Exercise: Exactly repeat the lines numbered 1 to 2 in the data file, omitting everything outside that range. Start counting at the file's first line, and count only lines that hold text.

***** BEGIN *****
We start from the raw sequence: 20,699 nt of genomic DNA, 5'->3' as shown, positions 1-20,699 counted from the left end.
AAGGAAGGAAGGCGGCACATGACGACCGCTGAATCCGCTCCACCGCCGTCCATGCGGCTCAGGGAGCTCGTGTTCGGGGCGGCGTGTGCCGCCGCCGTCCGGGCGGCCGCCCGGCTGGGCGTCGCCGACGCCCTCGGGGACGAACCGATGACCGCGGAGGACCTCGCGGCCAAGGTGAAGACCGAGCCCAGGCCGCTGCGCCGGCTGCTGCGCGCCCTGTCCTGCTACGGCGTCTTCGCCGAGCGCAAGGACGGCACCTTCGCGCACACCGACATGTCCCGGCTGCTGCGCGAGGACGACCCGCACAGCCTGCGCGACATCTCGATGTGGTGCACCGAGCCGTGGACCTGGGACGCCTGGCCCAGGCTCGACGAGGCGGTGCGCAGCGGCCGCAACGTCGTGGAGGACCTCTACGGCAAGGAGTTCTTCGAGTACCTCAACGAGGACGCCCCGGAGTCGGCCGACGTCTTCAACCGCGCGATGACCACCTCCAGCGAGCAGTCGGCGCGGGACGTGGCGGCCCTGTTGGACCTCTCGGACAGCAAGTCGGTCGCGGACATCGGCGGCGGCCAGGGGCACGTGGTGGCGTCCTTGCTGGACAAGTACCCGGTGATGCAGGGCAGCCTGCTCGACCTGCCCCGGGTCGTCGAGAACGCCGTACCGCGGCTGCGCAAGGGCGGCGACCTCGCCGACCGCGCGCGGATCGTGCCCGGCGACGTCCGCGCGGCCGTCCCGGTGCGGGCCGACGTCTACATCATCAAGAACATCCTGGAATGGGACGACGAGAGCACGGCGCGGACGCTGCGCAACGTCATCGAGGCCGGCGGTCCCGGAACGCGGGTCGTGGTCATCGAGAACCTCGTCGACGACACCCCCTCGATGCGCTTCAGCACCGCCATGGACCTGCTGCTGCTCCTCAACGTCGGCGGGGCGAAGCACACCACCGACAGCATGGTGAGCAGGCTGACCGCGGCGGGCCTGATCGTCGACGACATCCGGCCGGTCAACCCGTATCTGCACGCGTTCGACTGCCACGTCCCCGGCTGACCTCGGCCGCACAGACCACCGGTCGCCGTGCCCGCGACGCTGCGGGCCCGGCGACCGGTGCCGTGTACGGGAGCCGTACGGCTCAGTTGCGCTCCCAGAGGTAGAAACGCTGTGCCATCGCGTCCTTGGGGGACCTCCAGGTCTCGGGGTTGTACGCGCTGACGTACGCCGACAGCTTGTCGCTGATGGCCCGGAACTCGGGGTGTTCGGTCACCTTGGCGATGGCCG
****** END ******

We start from the raw sequence: 20,699 nt of genomic DNA, 5'->3' as shown, positions 1-20,699 counted from the left end.
AAGGAAGGAAGGCGGCACATGACGACCGCTGAATCCGCTCCACCGCCGTCCATGCGGCTCAGGGAGCTCGTGTTCGGGGCGGCGTGTGCCGCCGCCGTCCGGGCGGCCGCCCGGCTGGGCGTCGCCGACGCCCTCGGGGACGAACCGATGACCGCGGAGGACCTCGCGGCCAAGGTGAAGACCGAGCCCAGGCCGCTGCGCCGGCTGCTGCGCGCCCTGTCCTGCTACGGCGTCTTCGCCGAGCGCAAGGACGGCACCTTCGCGCACACCGACATGTCCCGGCTGCTGCGCGAGGACGACCCGCACAGCCTGCGCGACATCTCGATGTGGTGCACCGAGCCGTGGACCTGGGACGCCTGGCCCAGGCTCGACGAGGCGGTGCGCAGCGGCCGCAACGTCGTGGAGGACCTCTACGGCAAGGAGTTCTTCGAGTACCTCAACGAGGACGCCCCGGAGTCGGCCGACGTCTTCAACCGCGCGATGACCACCTCCAGCGAGCAGTCGGCGCGGGACGTGGCGGCCCTGTTGGACCTCTCGGACAGCAAGTCGGTCGCGGACATCGGCGGCGGCCAGGGGCACGTGGTGGCGTCCTTGCTGGACAAGTACCCGGTGATGCAGGGCAGCCTGCTCGACCTGCCCCGGGTCGTCGAGAACGCCGTACCGCGGCTGCGCAAGGGCGGCGACCTCGCCGACCGCGCGCGGATCGTGCCCGGCGACGTCCGCGCGGCCGTCCCGGTGCGGGCCGACGTCTACATCATCAAGAACATCCTGGAATGGGACGACGAGAGCACGGCGCGGACGCTGCGCAACGTCATCGAGGCCGGCGGTCCCGGAACGCGGGTCGTGGTCATCGAGAACCTCGTCGACGACACCCCCTCGATGCGCTTCAGCACCGCCATGGACCTGCTGCTGCTCCTCAACGTCGGCGGGGCGAAGCACACCACCGACAGCATGGTGAGCAGGCTGACCGCGGCGGGCCTGATCGTCGACGACATCCGGCCGGTCAACCCGTATCTGCACGCGTTCGACTGCCACGTCCCCGGCTGACCTCGGCCGCACAGACCACCGGTCGCCGTGCCCGCGACGCTGCGGGCCCGGCGACCGGTGCCGTGTACGGGAGCCGTACGGCTCAGTTGCGCTCCCAGAGGTAGAAACGCTGTGCCATCGCGTCCTTGGGGGACCTCCAGGTCTCGGGGTTGTACGCGCTGACGTACGCCGACAGCTTGTCGCTGATGGCCCGGAACTCGGGGTGTTCGGTCACCTTGGCGATGGCCG